Sooner or later our crazy, upside-down work world will get back to normal, albeit a new normal that reflects fundamental changes brought about by a pandemic that seemed to come out of nowhere and is slow to leave.
However, some things about the work environment will not change, and that’s the continuing need for effective employee-employer relationships that take into account both the needs of the employee and the success of the enterprise.
Let’s look at some action steps that the employer can take to increase the chances of developing and maintaining a harmonious working relationship
Employers should lay out to new employees those career paths available to them and the level of performance necessary to bring about promotions.
Many people will have, on the average, three or four employers in their career, mostly because in the past employers found it easier to replace unhappy workers from a plentiful pool of applicants, rather than doing the hard work of making themselves an employer of choice.
Work from home
As the severity of the pandemic subsides, employers often are meeting with resistance as they call workers back to the office.
Management needs to realize that during the past few years a new work environment has been created for the employee and compromise might be needed to keep valuable employees in the workforce.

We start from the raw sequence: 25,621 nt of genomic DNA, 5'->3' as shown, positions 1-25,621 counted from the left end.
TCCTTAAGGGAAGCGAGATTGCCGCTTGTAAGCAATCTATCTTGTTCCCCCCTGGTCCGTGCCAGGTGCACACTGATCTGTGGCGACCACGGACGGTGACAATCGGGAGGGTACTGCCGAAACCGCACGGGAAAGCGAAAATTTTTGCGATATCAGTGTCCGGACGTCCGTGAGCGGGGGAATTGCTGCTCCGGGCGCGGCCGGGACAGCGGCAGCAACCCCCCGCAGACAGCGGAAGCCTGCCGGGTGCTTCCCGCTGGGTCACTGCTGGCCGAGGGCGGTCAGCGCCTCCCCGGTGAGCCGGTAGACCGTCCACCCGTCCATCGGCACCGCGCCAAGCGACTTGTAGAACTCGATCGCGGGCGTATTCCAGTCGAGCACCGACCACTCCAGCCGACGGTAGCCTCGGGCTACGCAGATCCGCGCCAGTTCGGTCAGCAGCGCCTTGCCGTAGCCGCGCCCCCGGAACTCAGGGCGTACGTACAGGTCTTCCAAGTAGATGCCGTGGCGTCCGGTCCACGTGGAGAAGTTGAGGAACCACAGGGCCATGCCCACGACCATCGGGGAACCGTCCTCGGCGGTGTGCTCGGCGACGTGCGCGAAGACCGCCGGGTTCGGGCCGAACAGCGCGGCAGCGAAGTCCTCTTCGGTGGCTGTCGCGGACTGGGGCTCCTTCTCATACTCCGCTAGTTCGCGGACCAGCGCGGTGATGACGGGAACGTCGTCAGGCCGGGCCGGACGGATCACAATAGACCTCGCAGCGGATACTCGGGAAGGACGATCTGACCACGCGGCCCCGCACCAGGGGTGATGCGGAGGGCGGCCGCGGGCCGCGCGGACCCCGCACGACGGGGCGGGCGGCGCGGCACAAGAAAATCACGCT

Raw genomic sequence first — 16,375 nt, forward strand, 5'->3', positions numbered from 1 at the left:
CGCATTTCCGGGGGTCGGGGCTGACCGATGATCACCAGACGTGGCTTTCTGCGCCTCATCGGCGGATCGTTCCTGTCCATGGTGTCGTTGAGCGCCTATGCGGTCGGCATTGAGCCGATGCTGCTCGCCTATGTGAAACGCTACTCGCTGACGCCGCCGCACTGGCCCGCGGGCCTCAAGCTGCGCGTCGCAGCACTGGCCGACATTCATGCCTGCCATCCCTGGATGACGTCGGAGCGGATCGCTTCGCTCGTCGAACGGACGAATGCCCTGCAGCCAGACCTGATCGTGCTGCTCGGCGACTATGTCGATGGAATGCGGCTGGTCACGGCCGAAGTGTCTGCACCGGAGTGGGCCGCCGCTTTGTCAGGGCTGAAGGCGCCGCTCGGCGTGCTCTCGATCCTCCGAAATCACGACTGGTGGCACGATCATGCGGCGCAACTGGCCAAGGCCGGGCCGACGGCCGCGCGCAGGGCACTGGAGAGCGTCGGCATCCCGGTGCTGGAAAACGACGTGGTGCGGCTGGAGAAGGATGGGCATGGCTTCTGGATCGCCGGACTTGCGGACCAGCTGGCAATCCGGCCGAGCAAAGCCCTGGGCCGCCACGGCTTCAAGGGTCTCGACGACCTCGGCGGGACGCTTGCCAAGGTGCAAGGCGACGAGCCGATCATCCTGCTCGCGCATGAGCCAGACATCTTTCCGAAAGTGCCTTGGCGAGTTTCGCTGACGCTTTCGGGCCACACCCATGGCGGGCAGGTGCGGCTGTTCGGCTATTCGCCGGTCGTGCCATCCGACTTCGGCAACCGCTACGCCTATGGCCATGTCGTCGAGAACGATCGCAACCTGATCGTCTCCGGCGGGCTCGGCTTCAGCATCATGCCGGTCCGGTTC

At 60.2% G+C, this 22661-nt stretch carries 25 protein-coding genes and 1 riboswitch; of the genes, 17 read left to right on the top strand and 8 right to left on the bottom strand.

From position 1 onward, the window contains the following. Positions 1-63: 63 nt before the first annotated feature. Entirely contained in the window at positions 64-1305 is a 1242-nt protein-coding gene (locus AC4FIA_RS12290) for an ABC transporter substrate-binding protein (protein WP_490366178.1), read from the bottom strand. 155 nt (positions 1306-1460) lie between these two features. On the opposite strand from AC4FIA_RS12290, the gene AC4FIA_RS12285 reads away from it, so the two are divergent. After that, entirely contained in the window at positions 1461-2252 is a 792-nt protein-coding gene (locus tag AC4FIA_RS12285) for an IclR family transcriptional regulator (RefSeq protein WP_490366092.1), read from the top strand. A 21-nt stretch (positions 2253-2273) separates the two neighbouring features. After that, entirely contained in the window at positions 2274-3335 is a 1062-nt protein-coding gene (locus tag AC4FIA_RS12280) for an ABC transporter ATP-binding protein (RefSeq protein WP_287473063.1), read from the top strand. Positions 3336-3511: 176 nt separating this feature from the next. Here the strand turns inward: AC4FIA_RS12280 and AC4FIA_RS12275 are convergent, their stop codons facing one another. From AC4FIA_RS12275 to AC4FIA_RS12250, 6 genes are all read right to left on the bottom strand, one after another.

Recent business studies have found that WFH employees are at least as productive working off-site as inside a cubicle. Savvy organizations will need to find creative ways of designing work schedules and worksites that features the best of both systems and appeal to workers. Far better to create attractive hybrid work arrangements before the flight of valuable talent.
Early retirement program
Developing a soft retirement package offers retirement-eligible employees an opportunity for a seamless transition from full- to part-time work beyond retirement age and a chance to pass on their knowledge and skills to younger workers.
Such a program could include pro-rated benefits, such as maintaining contributions to retirement plans, continuous health plan coverage, flexible workweeks, work hours with a WFH option, vacation leave and significant discounts on an employer’s goods and services.
Many employees retiring from a company do not stop working completely. Instead, they often seek part-time work with another business. Why not keep them in your organization?
A recent Telegraph Herald article reported on a new U.S. Census Bureau report that revealed the Dubuque area is leaking young workers. More native Dubuquers are leaving than replacements are coming into this area.
While not all of the reasons for this worker diaspora are known, or why young people are moving into the Dubuque labor market, one area for improvement that could help both with the retaining and attracting employees would be an area wide recruitment effort that highlights the availability of desirable jobs the Dubuque metro area and the cultural amenities available to newcomers and their families.
A similar effort to highlight the accessibility of continued education and training from local two- and four-year colleges and universities provides an incentive for those seek opportunities to upgrade their competencies with a company. Employers adopting tuition re-imbursement programs will have a powerful tool to attract and retain valued employees.
Those organizations displaying flexibility and creativity as a means of developing a productive workforce will find themselves flourishing in today completive business environment.